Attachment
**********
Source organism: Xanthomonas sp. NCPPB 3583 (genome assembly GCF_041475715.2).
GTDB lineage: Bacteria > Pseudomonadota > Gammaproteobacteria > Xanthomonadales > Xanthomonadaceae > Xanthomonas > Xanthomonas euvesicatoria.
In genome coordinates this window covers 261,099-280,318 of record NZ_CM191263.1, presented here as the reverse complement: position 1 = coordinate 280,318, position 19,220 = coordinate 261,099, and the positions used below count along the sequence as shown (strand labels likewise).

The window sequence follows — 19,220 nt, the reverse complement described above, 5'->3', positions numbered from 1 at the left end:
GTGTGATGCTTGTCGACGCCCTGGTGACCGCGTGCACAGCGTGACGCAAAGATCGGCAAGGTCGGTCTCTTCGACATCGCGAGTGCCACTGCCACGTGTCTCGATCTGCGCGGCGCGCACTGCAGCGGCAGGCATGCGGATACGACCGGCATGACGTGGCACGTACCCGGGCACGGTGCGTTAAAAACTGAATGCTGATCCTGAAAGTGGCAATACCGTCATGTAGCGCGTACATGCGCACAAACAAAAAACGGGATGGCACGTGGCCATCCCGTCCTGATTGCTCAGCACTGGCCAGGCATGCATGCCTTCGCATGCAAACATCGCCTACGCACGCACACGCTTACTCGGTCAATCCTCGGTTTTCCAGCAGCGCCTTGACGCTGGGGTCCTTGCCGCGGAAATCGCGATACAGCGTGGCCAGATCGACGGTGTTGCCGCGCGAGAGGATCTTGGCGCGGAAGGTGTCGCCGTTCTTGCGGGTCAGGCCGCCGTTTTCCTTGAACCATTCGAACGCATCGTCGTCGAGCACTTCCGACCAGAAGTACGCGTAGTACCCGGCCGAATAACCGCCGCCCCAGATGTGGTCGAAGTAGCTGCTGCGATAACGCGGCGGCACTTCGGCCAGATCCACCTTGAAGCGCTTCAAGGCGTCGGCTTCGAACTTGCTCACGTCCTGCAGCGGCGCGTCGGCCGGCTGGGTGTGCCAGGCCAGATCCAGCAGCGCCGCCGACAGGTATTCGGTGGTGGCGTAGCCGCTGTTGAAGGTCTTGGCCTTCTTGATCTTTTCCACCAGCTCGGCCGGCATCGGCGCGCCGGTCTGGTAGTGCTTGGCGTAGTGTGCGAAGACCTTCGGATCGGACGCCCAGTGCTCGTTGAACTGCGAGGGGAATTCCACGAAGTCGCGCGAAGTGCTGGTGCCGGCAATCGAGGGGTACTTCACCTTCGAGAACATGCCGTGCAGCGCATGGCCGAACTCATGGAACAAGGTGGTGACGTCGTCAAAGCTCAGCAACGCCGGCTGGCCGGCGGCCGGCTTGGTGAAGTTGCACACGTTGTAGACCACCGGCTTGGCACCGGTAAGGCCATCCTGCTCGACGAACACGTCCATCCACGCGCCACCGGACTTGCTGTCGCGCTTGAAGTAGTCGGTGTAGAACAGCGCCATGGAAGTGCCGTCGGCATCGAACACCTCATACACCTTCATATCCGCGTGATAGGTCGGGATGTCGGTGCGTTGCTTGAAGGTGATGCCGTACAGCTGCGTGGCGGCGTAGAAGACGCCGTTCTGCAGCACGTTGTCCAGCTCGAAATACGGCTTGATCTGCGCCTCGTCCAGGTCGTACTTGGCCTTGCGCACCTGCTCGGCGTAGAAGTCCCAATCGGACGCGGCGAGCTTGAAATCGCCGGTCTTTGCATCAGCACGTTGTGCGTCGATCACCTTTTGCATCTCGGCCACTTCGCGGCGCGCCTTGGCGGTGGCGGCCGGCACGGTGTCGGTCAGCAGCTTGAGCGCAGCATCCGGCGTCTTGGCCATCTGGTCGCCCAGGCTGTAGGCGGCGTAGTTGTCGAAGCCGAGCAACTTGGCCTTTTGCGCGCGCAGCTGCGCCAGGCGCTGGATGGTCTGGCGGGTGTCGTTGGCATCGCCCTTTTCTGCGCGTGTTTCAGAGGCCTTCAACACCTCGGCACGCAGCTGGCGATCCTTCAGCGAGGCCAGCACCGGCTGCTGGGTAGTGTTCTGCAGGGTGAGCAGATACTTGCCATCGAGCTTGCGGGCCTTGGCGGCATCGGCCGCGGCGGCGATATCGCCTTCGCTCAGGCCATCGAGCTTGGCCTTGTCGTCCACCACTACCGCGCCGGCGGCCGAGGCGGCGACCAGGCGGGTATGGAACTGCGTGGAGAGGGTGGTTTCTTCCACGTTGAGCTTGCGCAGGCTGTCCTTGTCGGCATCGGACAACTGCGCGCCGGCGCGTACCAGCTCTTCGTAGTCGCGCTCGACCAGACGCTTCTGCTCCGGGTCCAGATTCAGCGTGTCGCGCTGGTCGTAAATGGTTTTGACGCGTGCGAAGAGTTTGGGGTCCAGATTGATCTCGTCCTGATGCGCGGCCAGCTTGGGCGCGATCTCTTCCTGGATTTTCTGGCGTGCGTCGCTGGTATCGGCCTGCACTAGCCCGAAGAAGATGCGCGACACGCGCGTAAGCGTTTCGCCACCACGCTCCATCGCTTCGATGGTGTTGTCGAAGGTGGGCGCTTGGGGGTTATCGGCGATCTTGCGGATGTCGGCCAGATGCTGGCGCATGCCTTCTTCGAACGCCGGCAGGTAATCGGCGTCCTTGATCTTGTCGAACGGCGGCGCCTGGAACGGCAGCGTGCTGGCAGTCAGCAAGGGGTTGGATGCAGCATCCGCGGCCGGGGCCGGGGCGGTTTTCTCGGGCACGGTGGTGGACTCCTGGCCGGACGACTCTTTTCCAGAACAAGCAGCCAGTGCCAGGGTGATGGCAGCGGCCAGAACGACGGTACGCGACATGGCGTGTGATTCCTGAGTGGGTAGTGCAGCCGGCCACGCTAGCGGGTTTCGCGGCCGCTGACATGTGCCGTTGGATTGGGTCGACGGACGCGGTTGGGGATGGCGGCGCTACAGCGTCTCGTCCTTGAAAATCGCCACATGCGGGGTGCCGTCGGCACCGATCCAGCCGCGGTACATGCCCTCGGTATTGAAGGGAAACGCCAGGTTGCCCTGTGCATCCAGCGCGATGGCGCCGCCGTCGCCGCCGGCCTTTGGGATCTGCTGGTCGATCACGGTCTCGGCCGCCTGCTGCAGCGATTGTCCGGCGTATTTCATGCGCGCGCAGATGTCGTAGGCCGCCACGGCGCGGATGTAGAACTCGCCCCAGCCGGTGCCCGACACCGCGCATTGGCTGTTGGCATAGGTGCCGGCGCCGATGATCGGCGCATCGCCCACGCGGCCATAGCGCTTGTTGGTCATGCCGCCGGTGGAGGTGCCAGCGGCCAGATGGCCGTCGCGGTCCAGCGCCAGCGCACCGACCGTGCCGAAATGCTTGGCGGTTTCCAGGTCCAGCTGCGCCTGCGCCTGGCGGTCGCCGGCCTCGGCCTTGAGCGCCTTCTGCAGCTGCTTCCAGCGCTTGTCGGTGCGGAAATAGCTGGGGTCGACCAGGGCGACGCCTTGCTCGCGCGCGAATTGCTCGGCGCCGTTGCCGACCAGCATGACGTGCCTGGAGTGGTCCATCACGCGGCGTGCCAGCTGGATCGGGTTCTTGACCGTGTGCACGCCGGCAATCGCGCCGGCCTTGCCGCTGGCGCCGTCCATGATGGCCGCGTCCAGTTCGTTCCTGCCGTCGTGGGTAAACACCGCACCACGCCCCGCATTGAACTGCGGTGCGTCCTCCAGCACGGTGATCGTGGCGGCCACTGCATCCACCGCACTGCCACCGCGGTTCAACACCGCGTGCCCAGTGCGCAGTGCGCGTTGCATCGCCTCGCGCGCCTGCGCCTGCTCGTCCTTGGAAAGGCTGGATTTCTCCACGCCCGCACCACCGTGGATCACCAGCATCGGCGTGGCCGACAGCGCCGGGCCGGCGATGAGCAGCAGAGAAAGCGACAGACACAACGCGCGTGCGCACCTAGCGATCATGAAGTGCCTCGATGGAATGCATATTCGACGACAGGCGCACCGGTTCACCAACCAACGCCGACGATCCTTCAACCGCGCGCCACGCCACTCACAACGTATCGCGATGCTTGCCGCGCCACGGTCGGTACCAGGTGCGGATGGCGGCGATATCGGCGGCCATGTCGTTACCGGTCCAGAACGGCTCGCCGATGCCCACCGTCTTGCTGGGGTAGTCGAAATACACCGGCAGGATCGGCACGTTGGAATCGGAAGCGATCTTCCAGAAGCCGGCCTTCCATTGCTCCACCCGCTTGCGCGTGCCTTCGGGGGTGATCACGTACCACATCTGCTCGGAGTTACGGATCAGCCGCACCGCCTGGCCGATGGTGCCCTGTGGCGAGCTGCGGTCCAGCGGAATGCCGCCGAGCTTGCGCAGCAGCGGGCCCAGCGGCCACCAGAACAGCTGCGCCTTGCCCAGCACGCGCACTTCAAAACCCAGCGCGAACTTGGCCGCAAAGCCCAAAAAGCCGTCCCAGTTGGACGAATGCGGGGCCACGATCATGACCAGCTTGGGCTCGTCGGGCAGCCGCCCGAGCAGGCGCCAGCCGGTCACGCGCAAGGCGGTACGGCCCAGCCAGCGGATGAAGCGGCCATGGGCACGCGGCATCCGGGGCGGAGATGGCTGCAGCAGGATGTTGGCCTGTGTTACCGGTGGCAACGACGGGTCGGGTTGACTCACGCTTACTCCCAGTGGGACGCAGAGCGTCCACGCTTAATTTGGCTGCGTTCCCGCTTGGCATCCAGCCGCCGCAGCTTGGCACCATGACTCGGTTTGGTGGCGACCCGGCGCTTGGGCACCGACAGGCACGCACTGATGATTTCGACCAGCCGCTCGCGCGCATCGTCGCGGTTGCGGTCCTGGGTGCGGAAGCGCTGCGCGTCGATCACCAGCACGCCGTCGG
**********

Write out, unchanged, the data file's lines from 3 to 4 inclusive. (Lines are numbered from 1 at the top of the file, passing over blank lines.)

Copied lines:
In genome coordinates this window covers 261,099-280,318 of record NZ_CM191263.1, presented here as the reverse complement: position 1 = coordinate 280,318, position 19,220 = coordinate 261,099, and the positions used below count along the sequence as shown (strand labels likewise).

The window sequence follows — 19,220 nt, the reverse complement described above, 5'->3', positions numbered from 1 at the left end: